Gibson's Reminiscing Humanizes Obama & Biden as He Re-Runs Whacks at Reagan & Palin

Beginning his last week as anchor of ABC's World News before retiring on Friday, Charles Gibson ended his final Monday newscast by reminiscing about the political stories he's covered over his career. But he displayed distinct favoritism toward liberals over conservatives.

Gibson hailed Jimmy Carter as “always gracious in an interview” and humanized Barack Obama and Joe Biden by commiserating with their tribulations while re-playing archive clips demanding Ronald Reagan address Iran-Contra, George H.W. Bush accept he was “out of touch” and Sarah Palin explain “what insight into Russian actions...does the proximity of the state give you?” -- all before Gibson heralded Tip O'Neill as “the most memorable character” he's ever covered. (Gibson covered Capitol Hill during the late 1970s and into the 1980s.)

Gibson highlighted this question he posed to Reagan: “Once and for all, were you trading arms for hostages?” And Gibson to Bush: “There is a feeling in people's hearts that you, George Bush, are in any way out of touch?” After those questions from the archive, Gibson pulled out more favorable ones to show the “personal side” of Obama and Biden. “One of the great gifts that my mother gave to me was a positive impression of my father,” Obama maintained, prompting Gibson to empathize: “He didn't care enough to stay. How did you internalize that?” Gibson recalled Biden was “moving when he talked about the tragic death of his young daughter and first wife.”

Between Biden and Palin, Gibson saw “a majestic moment” in his success in getting all the Democratic and Republican presidential candidates on stage at once before the 2008 New Hampshire primary.

From the Monday, December 14 World News with Charles Gibson:
CHARLES GIBSON: People always ask about interviewing Presidents or ex-Presidents. I started with Richard Nixon so long ago, we couldn't find the tape. Gerry Ford, I had the chance  to watch him in his hotel suite at the Republican convention in 1976 as he watched himself be nominated for President. I was 33 years old and couldn't believe my good fortune. Then talking to him after his defeat.
GERALD FORD: The press gave me a very hard time about hitting spectators on the golf course.
GIBSON: Jimmy Carter, always gracious in an interview. Ronald Reagan.
GIBSON TO REAGAN: Once and for all, were you trading arms for hostages?

RONALD REAGAN: No, in no way.
GIBSON: Bush 41.
GIBSON TO BUSH: There is a feeling in people's hearts that you, George Bush, are in any way out of touch?

BUSH: I get that from the media, because you pick it up from the Democrats.
GIBSON: It can be imposing when you realize the President has gotten angry with your question.
BILL CLINTON: You want to have an honest conversation? Let's have an honest conversation.
GIBSON: Bush 43 and, of course, the current President, though just as interesting can be talking to someone before he is President, getting to the personal side.
BARACK OBAMA: One of the great gifts that my mother gave to me was a positive impression of my father.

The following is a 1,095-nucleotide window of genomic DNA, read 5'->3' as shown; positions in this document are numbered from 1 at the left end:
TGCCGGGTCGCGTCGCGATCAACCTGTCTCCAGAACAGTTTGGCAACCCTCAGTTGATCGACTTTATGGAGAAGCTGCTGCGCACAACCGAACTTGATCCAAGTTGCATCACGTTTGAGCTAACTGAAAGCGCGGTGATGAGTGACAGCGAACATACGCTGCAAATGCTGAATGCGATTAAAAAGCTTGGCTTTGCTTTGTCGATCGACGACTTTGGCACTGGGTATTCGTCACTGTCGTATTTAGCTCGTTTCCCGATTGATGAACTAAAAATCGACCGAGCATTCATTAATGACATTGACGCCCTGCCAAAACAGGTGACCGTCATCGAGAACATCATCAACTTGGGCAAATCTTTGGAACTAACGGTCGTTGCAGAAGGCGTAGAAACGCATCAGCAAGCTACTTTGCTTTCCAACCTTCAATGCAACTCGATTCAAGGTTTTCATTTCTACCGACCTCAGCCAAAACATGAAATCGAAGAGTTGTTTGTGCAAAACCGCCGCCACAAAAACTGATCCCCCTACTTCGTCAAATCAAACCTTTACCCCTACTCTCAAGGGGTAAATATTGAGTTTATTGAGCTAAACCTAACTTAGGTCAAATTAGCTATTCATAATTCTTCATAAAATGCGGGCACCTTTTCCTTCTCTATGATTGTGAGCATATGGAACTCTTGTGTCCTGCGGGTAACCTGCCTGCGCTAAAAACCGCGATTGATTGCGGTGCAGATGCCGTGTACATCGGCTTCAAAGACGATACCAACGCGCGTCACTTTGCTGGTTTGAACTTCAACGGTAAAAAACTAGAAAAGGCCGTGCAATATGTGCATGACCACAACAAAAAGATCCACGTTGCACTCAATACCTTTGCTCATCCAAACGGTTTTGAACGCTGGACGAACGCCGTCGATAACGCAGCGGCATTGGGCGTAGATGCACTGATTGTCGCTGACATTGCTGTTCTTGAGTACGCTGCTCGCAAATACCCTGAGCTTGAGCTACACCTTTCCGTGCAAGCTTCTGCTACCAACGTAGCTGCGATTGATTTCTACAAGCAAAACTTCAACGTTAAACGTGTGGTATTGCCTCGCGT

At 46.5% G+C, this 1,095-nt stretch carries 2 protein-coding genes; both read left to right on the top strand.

GIBSON TO OBAMA: He didn't care enough to stay. How did you internalize that?

OBAMA: My conclusion is that some of my drive comes from wanting to prove that he should have stuck around.
GIBSON: Or the Vice President, Joe Biden, moving when he talked about the tragic death of his young daughter and first wife.
GIBSON TO BIDEN: You say despair leads people to cash it in and you say suicide wasn't just an option but a rational option.

JOE BIDEN: If you're really -- if the love was as great and profound as you believed it to be, why would you still want to live?
GIBSON: There's been a chance to moderate a presidential debate and candidate debates. ABC had the Republican and Democratic candidates all in one night last year before the New Hampshire primary. The one thing I wanted was to get them all on stage at once to show that everyone is in this together. It was, to me, a majestic moment.

And then there's the interviews you do that people remember.
GIBSON TO SARAH PALIN: What insight into Russian actions, particularly in the last couple weeks, does the proximity of the state give you?

PALIN: You can actually see Russia from land here in Alaska.
GIBSON: But when people ask the most memorable character you've covered, I don't have the to think about it?
GIBSON TO TIP O'NEILL: What are you are going to do on opening day?

O'NEILL: I'm going to stay away from here as I possibly can.
GIBSON: For six years I covered House Speaker Tip O'Neill, an old-time politician who didn't worry very much about political correctness, but whose instincts for politics were flawless.
        
He talked to me about when he was young, seeing signs on Boston buildings, NINA: No Irish Need Apply. But now I'm inside the Capitol, I'm Speaker of the House, he said. Isn't this a great country? It is, Mr. Speaker. And I'm just as grateful for having had the chance to cover it and see it from the inside just a little.
Brent Baker
Brent Baker
Brent Baker is the Steven P.J. Wood Senior Fellow and VP for Research and Publications at the Media Research Center